1. Start with a one sentence description of yourself. For example, last year mine was, "I will be a healthy, food-loving writer that keeps his life organized and worthwhile". This gives me the most concentrated list of areas for me to focus on.
2. Take each of those descriptive terms and break them down into specific resolutions. So, for my "organized" portion, I came up with three resolutions to accomplish this goal. Remember, these should be specific. Mine were "Empty your inbox every quarter", "Update Budget spreadsheet each month", and "Use Google as your digital work space". So, this kept my email easy-to-read and my weak points in my finances showcased. Moving over to all Google Docs and Sheets was a hard change, but the ease of using my Chromebook for everything has taken off a ton of stress. So, just do this for each portion of your description sentence and you'll have a list of resolutions. I started 2016 with nineteen resolutions.
3. This is probably the most important portion: Check-In Days. If you don't return to your resolutions, they will fall through before March. Because I had nineteen resolutions, I decided I'd check-in on the 19th of each month. I went through all my resolutions and gave myself a pass or fail depending on how I did that month. This let me know what I needed to do in the upcoming month to get back on track. I also did quarterly check-ins to look at my resolutions as a whole and tweak them. If I had a resolution that was repeatedly falling through and/or too difficult to accomplish/no longer applicable I could change it on the quarterly check-in. For example, when I moved from Philadelphia to Columbus, my resolution on "taking three hour-long walks each week" wasn't as feasible. Because I changed to driving instead of walking to work, I needed to adjust and the quarterly check-in facilitated that.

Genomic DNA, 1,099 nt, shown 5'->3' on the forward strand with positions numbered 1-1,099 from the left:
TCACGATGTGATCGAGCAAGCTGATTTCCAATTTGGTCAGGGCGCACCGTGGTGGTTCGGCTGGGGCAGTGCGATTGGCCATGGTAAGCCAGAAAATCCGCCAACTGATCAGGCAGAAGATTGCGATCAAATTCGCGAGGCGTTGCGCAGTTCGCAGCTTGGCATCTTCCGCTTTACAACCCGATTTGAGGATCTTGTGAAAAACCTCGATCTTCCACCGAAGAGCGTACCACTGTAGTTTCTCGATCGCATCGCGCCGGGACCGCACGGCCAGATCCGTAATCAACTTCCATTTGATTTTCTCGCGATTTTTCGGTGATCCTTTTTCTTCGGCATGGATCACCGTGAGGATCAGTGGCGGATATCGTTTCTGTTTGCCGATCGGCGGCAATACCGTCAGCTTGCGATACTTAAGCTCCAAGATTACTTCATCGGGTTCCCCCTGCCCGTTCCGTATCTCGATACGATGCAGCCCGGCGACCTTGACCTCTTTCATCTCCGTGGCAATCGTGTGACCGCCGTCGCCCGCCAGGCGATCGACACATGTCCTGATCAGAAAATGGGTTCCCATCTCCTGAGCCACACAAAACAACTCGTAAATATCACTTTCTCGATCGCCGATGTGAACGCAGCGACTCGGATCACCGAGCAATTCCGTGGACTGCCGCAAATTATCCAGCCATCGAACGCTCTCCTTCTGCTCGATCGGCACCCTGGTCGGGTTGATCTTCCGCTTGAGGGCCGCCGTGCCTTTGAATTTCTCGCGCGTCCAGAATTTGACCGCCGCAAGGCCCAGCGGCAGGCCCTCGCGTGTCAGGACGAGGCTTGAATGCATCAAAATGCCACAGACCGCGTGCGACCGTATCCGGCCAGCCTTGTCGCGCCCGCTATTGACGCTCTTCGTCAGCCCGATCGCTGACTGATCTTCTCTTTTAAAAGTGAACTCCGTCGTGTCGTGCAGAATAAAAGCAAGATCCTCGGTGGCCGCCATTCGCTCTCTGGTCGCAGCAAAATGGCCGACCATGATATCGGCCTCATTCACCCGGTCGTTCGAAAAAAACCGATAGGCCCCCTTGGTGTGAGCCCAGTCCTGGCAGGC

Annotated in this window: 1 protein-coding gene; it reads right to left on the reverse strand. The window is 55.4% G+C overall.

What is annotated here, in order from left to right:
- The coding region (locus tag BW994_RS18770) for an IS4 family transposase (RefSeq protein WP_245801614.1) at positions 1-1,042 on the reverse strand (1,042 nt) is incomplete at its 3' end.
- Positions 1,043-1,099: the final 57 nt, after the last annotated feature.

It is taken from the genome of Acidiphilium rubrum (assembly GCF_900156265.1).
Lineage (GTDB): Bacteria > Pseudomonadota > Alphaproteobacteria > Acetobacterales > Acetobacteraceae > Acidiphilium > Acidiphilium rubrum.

Everyone's resolutions should be different. This is what works for me, but if you need to change part of this to make your resolutions last, go for it!
When most people think of New Years, they think of chugging champagne, embarrassed hookups after desperately searching for a midnight kiss, and the inevitable disappointment of broken resolutions. But, for me, it is a celebration of life.
The year that is ending is filled with experiences that built you and broke you down. Making it to New Years means you survived another year, through break-ups, new jobs, loss, and discoveries. And, the moment that the new morning comes and the old calendars come down, you can propose brand new habits and hope to make your life richer and more worthwhile. But, the perfect moment, the real celebration, falls between the two. Among the tinkling of glass and fizz of champagne and the unified voices of those you love counting down to the three, two, one, Happy New Year, you raise a glass to yourself. There, you are both the You-of-last-year and the You-of-next-year. You're a being that is both built from the past and bursting into the future. You're everything you've been and anything you could be. Raise your glass and celebrate yourself. Hear the clock chiming and know you are alive and there is so much life left for you.